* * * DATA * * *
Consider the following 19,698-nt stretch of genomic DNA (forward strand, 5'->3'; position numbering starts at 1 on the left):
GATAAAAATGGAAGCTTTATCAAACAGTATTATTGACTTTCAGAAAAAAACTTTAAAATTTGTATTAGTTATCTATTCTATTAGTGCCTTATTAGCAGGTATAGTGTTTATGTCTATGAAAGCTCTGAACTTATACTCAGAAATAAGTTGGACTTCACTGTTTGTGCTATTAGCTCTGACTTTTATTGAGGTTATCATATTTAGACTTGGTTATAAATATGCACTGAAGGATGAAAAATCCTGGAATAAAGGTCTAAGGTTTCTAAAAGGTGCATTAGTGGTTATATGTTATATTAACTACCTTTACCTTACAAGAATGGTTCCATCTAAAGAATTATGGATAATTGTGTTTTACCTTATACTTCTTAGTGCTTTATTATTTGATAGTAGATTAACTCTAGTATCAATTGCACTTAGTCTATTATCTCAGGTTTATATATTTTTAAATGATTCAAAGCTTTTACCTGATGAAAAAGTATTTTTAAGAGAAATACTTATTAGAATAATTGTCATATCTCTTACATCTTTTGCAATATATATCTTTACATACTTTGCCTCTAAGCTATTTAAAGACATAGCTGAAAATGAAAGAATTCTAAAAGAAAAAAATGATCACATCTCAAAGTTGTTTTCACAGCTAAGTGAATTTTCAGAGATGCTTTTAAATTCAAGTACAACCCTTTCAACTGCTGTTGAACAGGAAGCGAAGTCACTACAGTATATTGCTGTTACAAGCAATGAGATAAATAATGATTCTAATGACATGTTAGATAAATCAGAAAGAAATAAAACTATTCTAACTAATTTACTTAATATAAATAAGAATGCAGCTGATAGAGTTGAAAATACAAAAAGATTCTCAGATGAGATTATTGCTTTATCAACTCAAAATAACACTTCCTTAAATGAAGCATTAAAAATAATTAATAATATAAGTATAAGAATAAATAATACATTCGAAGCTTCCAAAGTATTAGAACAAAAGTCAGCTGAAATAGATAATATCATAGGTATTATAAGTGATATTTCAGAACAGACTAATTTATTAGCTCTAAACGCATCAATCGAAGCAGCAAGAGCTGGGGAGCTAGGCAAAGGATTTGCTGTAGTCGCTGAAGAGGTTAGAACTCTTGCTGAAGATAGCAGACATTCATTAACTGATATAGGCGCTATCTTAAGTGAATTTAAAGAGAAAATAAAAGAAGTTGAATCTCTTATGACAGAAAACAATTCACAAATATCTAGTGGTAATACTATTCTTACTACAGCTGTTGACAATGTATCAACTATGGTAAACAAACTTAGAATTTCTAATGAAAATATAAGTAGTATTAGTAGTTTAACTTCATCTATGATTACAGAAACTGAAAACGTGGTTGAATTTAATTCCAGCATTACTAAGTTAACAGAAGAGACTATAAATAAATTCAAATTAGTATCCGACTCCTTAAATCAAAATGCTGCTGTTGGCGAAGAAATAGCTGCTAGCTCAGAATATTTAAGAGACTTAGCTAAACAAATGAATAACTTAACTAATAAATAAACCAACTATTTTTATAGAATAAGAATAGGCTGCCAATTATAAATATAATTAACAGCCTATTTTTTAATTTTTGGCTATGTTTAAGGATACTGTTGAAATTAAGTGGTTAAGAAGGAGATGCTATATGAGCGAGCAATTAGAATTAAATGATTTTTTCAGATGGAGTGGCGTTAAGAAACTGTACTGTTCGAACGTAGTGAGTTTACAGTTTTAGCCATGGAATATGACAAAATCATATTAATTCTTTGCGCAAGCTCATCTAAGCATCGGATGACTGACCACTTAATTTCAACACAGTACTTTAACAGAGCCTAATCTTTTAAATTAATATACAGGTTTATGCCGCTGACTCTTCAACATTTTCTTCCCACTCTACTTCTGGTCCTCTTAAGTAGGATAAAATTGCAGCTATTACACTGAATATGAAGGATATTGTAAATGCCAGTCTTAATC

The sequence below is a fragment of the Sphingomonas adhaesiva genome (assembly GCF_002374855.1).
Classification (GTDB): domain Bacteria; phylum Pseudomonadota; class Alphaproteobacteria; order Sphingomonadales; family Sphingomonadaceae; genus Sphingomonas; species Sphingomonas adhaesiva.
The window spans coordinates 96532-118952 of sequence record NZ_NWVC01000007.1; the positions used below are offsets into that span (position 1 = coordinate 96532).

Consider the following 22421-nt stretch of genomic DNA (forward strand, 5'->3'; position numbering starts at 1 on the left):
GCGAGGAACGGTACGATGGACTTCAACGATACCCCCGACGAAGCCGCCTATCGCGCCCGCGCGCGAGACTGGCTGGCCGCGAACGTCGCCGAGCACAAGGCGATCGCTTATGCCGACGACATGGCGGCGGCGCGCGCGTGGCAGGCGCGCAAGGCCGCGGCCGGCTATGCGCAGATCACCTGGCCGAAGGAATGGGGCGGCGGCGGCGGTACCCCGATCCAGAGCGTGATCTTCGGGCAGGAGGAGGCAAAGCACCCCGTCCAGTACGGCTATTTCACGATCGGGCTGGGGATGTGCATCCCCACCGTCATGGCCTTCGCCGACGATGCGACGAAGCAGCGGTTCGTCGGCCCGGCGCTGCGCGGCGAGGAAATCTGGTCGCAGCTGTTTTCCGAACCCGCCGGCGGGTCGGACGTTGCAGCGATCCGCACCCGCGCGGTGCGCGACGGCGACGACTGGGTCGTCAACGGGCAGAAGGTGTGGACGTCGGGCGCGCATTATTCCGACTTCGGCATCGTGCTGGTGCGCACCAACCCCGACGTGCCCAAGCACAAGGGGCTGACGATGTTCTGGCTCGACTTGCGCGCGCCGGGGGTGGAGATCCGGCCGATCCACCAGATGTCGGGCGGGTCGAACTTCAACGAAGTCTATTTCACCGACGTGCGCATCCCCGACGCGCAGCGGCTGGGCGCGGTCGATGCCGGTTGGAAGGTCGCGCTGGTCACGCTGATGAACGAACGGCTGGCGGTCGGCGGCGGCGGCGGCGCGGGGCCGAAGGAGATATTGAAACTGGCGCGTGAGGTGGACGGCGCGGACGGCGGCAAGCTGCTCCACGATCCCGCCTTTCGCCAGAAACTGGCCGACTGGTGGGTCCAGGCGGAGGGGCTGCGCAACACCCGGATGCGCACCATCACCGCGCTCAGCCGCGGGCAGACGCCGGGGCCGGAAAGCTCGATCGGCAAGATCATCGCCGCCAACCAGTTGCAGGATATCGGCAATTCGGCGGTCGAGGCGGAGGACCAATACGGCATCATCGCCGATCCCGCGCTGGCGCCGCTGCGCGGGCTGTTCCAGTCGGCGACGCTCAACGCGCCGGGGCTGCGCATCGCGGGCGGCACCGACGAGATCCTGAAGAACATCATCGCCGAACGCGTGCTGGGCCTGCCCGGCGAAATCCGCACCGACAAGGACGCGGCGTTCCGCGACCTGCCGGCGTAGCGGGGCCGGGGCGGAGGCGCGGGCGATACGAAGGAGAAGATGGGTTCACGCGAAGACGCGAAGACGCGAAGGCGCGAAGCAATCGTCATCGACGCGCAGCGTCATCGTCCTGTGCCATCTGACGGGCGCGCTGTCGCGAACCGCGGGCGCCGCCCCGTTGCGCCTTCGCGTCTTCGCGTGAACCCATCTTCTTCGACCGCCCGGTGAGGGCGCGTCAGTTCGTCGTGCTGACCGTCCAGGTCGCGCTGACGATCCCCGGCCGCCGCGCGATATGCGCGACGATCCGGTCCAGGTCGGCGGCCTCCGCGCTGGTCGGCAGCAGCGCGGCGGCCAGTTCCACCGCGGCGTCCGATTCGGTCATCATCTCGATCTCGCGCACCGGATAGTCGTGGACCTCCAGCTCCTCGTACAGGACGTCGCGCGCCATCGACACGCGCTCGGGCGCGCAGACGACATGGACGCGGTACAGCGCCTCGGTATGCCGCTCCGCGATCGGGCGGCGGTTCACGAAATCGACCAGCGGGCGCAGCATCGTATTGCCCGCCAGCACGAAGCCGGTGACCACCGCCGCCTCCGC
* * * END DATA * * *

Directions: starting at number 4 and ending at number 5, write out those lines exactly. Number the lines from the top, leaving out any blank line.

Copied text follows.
Classification (GTDB): domain Bacteria; phylum Pseudomonadota; class Alphaproteobacteria; order Sphingomonadales; family Sphingomonadaceae; genus Sphingomonas; species Sphingomonas adhaesiva.
The window spans coordinates 96532-118952 of sequence record NZ_NWVC01000007.1; the positions used below are offsets into that span (position 1 = coordinate 96532).